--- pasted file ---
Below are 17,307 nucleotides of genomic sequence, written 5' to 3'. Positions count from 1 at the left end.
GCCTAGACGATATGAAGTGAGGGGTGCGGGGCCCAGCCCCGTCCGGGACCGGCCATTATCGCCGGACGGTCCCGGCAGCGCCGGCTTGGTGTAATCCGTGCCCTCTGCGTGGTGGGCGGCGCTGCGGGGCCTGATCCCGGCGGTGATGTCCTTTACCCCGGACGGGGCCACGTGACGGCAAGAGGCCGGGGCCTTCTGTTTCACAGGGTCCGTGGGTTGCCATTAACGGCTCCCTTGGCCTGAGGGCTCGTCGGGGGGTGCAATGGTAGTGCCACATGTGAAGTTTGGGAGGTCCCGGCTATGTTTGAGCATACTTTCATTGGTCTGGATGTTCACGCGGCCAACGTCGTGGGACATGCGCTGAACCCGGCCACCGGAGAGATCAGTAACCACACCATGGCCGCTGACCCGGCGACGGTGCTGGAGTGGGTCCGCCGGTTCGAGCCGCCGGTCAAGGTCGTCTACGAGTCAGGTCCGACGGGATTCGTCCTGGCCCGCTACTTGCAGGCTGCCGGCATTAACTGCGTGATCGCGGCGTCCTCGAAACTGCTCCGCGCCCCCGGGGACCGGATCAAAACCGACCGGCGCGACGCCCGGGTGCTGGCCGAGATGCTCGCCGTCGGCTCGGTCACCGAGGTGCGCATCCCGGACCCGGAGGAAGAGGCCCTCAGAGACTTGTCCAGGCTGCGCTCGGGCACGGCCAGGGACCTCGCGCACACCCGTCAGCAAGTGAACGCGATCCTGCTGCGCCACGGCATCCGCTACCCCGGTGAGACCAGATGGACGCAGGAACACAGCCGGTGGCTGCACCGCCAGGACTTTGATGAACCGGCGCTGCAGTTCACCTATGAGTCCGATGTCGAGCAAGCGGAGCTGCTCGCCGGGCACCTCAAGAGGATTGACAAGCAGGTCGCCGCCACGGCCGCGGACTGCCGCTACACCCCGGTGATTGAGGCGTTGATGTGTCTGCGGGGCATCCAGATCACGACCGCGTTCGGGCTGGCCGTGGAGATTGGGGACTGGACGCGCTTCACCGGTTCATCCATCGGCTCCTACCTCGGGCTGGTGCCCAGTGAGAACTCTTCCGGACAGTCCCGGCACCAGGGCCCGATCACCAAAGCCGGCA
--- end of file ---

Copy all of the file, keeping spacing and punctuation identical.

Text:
Below are 17,307 nucleotides of genomic sequence, written 5' to 3'. Positions count from 1 at the left end.
GCCTAGACGATATGAAGTGAGGGGTGCGGGGCCCAGCCCCGTCCGGGACCGGCCATTATCGCCGGACGGTCCCGGCAGCGCCGGCTTGGTGTAATCCGTGCCCTCTGCGTGGTGGGCGGCGCTGCGGGGCCTGATCCCGGCGGTGATGTCCTTTACCCCGGACGGGGCCACGTGACGGCAAGAGGCCGGGGCCTTCTGTTTCACAGGGTCCGTGGGTTGCCATTAACGGCTCCCTTGGCCTGAGGGCTCGTCGGGGGGTGCAATGGTAGTGCCACATGTGAAGTTTGGGAGGTCCCGGCTATGTTTGAGCATACTTTCATTGGTCTGGATGTTCACGCGGCCAACGTCGTGGGACATGCGCTGAACCCGGCCACCGGAGAGATCAGTAACCACACCATGGCCGCTGACCCGGCGACGGTGCTGGAGTGGGTCCGCCGGTTCGAGCCGCCGGTCAAGGTCGTCTACGAGTCAGGTCCGACGGGATTCGTCCTGGCCCGCTACTTGCAGGCTGCCGGCATTAACTGCGTGATCGCGGCGTCCTCGAAACTGCTCCGCGCCCCCGGGGACCGGATCAAAACCGACCGGCGCGACGCCCGGGTGCTGGCCGAGATGCTCGCCGTCGGCTCGGTCACCGAGGTGCGCATCCCGGACCCGGAGGAAGAGGCCCTCAGAGACTTGTCCAGGCTGCGCTCGGGCACGGCCAGGGACCTCGCGCACACCCGTCAGCAAGTGAACGCGATCCTGCTGCGCCACGGCATCCGCTACCCCGGTGAGACCAGATGGACGCAGGAACACAGCCGGTGGCTGCACCGCCAGGACTTTGATGAACCGGCGCTGCAGTTCACCTATGAGTCCGATGTCGAGCAAGCGGAGCTGCTCGCCGGGCACCTCAAGAGGATTGACAAGCAGGTCGCCGCCACGGCCGCGGACTGCCGCTACACCCCGGTGATTGAGGCGTTGATGTGTCTGCGGGGCATCCAGATCACGACCGCGTTCGGGCTGGCCGTGGAGATTGGGGACTGGACGCGCTTCACCGGTTCATCCATCGGCTCCTACCTCGGGCTGGTGCCCAGTGAGAACTCTTCCGGACAGTCCCGGCACCAGGGCCCGATCACCAAAGCCGGCA